Coming in threes?

School again

Him: I’m a little worried.
Me: That’s normal. Everything’ll be fine.
Him: You promise?
Me: Yup. Promise.

The kid started school recently. The Firecracker was sweet enough to make that sign for him you see above.

Her: (beaming) AND, I laminated it too.
Me: You’re the best!

He was anxious the day before and I tried my best to reassure him, but I get it.

Still, he left school that first day with nothing but smiles.

Here’s hoping it’s another good year.

Alison would be so proud.

Speaking of Alison, when things went down with her, they also went down with my dad, and my cousin.

Both my dad and she died within 90 days of each other from cancers they never should’ve had: Alison passed from a cancer that generally kills old Caucasian men, my dad from lung cancer despite never smoking nor having any reason to get it.

This past weekend, in the span of 24 hours, my mom fell and took a nasty hit to her head, an uncle got into a terrible car accident (but survived), and another uncle up and died.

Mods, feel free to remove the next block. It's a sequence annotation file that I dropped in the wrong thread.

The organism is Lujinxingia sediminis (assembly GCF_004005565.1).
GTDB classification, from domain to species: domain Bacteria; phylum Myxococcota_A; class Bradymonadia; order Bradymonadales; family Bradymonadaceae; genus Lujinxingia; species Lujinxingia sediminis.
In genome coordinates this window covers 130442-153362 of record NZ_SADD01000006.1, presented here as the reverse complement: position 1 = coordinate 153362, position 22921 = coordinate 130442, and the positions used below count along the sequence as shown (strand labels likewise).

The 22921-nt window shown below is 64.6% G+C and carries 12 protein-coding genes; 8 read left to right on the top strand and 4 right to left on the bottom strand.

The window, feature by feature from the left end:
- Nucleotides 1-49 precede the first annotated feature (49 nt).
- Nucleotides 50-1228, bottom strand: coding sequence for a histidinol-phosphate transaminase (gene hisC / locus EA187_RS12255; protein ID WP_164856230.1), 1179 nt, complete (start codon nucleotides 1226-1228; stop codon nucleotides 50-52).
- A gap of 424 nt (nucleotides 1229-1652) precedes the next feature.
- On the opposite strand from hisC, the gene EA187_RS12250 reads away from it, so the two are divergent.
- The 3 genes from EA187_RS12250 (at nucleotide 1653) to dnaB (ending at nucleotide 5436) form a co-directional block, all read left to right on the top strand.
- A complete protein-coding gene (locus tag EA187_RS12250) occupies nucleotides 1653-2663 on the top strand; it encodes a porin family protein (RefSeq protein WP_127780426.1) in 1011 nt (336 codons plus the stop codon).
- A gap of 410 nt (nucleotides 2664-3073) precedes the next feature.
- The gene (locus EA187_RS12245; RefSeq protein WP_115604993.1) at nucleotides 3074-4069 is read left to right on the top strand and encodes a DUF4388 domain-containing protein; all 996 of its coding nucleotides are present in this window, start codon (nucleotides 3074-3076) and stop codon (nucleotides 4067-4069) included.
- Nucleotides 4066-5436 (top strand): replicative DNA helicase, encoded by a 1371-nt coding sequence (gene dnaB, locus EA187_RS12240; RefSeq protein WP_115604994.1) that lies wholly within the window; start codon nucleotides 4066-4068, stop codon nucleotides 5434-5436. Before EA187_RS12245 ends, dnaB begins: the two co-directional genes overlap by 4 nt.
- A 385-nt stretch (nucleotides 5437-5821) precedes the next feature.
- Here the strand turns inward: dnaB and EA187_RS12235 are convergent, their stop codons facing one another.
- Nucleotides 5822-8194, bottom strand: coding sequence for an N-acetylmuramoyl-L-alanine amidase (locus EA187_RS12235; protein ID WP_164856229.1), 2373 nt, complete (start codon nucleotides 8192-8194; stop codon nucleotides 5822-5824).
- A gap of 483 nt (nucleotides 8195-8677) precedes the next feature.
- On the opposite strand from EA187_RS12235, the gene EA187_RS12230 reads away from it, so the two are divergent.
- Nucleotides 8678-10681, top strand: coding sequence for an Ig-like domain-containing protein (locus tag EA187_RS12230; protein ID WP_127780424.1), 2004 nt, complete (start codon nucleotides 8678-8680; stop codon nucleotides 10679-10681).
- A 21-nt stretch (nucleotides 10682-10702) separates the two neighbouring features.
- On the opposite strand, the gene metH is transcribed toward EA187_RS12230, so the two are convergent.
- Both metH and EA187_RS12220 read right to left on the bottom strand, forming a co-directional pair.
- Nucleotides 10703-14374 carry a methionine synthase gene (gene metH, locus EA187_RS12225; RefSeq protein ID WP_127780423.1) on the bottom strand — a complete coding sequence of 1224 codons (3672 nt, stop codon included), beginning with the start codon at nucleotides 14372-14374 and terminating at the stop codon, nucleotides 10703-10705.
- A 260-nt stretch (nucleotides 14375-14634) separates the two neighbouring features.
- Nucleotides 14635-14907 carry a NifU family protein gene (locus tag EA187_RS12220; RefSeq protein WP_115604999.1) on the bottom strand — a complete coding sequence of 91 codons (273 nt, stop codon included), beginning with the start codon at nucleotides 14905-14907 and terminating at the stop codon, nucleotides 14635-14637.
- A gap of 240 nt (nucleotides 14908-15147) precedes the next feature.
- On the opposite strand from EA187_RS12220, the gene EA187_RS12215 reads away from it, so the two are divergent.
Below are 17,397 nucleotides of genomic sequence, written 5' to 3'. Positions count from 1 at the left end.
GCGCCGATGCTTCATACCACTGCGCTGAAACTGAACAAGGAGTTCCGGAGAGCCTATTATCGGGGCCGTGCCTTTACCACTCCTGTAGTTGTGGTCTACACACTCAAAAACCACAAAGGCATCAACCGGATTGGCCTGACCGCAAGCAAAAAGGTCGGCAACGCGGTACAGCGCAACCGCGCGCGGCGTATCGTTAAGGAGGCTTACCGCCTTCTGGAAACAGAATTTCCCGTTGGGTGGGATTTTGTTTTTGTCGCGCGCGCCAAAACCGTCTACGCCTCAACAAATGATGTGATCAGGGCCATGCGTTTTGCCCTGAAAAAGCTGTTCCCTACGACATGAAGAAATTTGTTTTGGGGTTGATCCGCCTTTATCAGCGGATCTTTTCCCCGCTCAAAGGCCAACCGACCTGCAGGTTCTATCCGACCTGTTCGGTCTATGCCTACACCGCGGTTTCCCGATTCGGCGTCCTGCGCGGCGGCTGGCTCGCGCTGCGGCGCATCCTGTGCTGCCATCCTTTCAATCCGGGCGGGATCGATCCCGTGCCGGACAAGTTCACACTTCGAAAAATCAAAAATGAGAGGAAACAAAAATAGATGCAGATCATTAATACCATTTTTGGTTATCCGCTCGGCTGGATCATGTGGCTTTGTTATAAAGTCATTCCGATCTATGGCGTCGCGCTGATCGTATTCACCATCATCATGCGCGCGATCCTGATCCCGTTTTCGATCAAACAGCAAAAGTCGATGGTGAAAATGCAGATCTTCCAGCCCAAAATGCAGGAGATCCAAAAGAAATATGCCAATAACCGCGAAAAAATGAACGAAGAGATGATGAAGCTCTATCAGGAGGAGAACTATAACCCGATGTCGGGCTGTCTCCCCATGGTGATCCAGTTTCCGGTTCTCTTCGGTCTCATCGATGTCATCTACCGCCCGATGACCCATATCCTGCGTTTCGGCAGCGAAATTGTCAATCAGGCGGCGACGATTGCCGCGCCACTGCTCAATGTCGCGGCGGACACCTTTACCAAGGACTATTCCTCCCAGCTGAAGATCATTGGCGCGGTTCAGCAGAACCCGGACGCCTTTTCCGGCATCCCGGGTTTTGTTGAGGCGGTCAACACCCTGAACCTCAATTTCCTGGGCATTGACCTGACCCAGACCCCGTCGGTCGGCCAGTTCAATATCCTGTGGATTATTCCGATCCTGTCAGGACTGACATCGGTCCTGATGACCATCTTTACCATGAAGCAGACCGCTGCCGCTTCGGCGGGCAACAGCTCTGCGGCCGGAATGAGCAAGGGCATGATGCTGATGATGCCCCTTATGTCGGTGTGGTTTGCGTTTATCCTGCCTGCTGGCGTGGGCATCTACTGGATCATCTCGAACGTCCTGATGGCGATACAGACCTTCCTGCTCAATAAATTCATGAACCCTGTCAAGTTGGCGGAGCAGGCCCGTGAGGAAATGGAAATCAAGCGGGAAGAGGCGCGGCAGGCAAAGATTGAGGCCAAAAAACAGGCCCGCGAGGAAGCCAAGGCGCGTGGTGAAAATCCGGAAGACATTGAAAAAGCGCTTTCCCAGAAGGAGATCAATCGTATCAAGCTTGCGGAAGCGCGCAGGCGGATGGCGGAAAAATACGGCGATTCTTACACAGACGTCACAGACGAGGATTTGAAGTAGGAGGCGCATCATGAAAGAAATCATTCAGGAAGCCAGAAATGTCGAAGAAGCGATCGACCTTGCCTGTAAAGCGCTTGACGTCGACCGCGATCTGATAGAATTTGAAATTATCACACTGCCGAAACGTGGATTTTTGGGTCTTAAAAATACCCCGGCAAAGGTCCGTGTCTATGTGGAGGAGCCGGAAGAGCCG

All within 24 hours.

People keep saying to me that bad news comes in threes and I do my best to chalk that up to pure superstition.

Still, it’s very odd and sad that it’s bearing out.

So, this past weekend, I dropped everything and rented a car for four hours to see my mom for 20 mins.

Man, NYC is the only place where it takes 90 minutes to drive 14 miles.

My mom’s ok, btw. She’s just very worried about everyone else.

Oh, and I detest people that use other people’s tragedies to garner sympathy for themselves – when Alison and my dad got sick, so many people lamented how concerned they were on social media and did jack shit for us.

The situation with my uncles is very sad but the grief is mainly borne by their immediate families and not me.